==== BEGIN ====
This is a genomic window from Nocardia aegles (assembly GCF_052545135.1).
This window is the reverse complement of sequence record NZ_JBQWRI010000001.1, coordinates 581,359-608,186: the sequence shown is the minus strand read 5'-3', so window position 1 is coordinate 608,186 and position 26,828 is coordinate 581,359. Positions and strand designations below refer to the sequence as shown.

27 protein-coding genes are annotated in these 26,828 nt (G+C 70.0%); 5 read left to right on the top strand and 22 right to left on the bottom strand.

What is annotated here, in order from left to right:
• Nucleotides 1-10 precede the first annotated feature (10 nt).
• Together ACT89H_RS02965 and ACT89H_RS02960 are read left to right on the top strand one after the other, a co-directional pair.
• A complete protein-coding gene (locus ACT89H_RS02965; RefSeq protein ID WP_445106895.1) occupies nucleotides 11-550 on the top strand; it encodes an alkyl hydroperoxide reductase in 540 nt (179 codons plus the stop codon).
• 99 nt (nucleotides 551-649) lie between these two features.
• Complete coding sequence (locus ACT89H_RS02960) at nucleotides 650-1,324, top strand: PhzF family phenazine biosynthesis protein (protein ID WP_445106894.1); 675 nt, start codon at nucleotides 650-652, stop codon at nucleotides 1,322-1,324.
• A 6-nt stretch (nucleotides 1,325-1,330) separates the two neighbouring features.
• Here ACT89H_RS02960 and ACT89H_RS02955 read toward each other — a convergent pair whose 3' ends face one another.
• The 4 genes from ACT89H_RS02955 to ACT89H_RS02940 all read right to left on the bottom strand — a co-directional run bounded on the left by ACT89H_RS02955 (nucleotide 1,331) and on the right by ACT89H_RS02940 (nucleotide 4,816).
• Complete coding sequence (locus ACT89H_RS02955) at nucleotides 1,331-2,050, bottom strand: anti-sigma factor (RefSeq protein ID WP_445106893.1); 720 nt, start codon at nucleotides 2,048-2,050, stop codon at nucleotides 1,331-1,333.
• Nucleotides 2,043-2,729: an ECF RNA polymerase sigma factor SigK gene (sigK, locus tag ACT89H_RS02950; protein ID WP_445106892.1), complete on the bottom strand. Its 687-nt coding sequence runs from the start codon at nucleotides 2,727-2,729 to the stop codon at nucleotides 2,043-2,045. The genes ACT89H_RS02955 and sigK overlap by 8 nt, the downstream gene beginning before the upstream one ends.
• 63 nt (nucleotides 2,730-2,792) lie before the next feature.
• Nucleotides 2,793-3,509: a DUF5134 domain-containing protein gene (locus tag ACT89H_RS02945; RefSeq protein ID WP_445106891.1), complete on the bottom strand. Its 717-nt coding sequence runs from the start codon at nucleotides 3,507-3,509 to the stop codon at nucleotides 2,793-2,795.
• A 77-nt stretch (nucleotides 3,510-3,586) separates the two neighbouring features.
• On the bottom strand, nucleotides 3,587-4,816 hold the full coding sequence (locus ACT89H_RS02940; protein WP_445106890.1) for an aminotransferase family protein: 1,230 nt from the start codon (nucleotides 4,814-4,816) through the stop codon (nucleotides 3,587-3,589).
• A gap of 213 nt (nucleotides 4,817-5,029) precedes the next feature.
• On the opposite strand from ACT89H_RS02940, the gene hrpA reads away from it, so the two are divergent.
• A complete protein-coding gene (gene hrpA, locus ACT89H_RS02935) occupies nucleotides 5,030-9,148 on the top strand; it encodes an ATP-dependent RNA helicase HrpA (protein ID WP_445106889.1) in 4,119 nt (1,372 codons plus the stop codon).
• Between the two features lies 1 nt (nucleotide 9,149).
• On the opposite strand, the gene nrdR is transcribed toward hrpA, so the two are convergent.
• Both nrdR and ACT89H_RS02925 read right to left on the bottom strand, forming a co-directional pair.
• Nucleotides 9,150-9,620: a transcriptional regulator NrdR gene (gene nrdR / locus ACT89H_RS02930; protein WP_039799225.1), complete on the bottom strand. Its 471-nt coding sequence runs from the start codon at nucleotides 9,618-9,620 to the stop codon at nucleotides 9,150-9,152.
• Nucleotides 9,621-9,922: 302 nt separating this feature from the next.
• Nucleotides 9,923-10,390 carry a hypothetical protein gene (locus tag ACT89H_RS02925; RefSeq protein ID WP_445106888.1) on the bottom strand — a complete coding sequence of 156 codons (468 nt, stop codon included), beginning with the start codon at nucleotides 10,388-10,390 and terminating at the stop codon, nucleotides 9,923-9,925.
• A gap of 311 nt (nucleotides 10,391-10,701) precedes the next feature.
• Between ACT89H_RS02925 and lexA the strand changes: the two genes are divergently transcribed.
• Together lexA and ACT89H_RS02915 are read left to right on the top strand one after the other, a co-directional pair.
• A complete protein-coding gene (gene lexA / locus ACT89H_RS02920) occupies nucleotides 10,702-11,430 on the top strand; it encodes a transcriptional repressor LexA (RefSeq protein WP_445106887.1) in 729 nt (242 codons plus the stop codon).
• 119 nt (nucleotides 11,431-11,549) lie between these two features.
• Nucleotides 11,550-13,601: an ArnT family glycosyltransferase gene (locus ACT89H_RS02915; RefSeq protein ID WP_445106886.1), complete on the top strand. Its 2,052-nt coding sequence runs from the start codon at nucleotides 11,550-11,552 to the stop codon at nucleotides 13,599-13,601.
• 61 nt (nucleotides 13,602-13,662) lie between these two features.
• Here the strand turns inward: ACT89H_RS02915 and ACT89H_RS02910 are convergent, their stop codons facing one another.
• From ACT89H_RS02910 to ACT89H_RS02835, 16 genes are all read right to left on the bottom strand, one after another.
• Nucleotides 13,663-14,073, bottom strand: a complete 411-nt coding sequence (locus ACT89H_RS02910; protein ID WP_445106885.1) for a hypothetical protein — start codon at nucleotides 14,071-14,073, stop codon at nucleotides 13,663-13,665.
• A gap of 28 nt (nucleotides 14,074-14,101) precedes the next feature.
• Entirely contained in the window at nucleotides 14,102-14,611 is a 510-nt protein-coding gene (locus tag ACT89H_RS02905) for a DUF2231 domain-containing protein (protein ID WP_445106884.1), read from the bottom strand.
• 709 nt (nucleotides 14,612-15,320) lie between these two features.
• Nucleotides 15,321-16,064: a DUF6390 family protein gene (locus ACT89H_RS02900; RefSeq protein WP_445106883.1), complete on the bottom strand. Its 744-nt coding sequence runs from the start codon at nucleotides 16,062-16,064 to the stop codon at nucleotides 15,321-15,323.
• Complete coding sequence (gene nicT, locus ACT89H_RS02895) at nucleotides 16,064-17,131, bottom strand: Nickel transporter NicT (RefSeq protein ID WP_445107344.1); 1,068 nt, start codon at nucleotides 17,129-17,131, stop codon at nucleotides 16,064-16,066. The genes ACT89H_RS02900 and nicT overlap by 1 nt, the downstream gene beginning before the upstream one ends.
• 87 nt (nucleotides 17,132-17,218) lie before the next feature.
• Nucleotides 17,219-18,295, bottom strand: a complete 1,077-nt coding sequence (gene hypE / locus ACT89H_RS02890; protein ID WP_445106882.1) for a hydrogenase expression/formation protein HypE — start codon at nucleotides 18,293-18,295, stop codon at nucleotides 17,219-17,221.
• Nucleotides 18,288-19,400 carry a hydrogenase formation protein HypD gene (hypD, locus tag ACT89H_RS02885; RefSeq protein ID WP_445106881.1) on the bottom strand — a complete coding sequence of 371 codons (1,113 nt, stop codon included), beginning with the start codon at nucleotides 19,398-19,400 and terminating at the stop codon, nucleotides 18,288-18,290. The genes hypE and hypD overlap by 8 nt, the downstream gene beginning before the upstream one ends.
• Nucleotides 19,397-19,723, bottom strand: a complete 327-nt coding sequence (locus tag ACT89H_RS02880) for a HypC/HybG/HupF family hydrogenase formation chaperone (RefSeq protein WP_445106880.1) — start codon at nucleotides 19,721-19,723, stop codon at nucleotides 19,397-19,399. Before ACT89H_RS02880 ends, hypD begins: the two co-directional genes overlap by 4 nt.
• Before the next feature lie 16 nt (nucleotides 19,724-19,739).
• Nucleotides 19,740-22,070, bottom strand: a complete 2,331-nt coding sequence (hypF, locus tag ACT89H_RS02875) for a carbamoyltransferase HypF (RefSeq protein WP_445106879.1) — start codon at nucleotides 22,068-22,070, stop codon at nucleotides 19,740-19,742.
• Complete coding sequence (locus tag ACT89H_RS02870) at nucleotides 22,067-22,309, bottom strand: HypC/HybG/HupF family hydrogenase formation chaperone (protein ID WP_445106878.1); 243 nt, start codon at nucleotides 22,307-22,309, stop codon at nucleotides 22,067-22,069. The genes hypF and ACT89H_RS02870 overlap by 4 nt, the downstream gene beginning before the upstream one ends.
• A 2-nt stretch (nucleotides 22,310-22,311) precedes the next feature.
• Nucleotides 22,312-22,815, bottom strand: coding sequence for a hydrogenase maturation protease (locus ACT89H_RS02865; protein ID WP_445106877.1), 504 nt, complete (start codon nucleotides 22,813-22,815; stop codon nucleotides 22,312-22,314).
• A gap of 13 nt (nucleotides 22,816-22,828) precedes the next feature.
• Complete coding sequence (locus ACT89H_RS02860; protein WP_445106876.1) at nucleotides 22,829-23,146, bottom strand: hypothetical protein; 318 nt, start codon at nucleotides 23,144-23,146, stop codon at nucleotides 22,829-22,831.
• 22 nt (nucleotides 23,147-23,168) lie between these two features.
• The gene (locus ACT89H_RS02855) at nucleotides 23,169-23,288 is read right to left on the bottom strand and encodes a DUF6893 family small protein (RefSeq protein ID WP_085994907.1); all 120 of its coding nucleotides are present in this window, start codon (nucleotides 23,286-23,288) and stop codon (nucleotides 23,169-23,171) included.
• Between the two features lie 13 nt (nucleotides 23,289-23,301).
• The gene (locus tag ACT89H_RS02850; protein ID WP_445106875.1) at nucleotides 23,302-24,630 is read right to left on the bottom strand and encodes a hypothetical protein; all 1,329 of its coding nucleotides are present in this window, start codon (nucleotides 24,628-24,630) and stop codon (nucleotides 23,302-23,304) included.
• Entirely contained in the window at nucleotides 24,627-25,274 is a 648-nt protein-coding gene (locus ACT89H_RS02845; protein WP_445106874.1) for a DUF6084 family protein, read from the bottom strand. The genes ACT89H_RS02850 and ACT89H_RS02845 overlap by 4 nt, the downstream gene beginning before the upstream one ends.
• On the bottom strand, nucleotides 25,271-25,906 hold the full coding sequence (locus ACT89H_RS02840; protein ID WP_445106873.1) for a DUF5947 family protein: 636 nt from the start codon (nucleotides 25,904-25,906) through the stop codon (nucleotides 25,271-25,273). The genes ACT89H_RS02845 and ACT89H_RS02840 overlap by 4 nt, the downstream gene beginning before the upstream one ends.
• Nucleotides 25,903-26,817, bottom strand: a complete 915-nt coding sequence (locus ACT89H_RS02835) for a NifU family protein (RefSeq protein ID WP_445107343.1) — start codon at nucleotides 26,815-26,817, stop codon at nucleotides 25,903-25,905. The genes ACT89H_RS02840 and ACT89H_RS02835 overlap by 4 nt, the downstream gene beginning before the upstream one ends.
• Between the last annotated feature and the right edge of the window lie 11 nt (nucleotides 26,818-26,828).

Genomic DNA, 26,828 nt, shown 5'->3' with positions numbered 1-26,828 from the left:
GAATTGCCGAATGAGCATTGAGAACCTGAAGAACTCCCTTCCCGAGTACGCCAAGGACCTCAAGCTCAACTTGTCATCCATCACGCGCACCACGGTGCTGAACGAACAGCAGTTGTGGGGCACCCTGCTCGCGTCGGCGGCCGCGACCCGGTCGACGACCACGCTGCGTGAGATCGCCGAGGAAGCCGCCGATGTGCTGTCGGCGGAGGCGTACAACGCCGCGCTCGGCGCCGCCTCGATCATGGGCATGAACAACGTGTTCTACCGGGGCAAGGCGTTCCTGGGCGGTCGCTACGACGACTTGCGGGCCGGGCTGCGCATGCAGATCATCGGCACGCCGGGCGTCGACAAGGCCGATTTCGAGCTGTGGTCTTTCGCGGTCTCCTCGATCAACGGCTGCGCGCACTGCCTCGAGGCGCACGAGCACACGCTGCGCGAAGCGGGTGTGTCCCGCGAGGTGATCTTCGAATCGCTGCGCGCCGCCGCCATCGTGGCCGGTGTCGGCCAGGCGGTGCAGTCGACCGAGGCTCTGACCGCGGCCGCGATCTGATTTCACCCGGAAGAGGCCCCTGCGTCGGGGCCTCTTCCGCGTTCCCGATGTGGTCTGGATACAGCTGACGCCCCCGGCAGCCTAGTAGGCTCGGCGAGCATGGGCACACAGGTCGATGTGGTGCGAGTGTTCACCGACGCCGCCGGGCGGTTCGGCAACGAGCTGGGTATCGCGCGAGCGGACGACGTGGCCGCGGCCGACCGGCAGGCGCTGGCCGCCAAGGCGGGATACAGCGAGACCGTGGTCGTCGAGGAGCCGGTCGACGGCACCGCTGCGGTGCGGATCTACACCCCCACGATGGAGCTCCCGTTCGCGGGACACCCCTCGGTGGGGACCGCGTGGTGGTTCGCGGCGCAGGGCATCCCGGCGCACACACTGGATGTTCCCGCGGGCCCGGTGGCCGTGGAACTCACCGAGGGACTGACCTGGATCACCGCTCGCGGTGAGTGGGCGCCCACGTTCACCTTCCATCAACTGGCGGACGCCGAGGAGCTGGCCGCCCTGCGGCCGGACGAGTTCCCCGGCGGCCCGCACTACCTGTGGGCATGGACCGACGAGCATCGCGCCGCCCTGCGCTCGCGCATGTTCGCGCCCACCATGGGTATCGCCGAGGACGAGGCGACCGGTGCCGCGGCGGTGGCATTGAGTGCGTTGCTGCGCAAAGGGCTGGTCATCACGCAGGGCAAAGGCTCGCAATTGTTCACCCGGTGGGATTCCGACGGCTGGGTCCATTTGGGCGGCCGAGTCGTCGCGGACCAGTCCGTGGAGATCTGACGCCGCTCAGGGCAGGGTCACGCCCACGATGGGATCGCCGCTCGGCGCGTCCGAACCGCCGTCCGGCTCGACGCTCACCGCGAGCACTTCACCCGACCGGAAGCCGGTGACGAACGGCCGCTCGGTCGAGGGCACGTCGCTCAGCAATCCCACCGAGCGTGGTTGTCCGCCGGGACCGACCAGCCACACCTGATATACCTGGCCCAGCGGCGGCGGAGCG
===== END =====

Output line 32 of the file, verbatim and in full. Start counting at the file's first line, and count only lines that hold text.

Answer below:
• 119 nt (nucleotides 11,431-11,549) lie between these two features.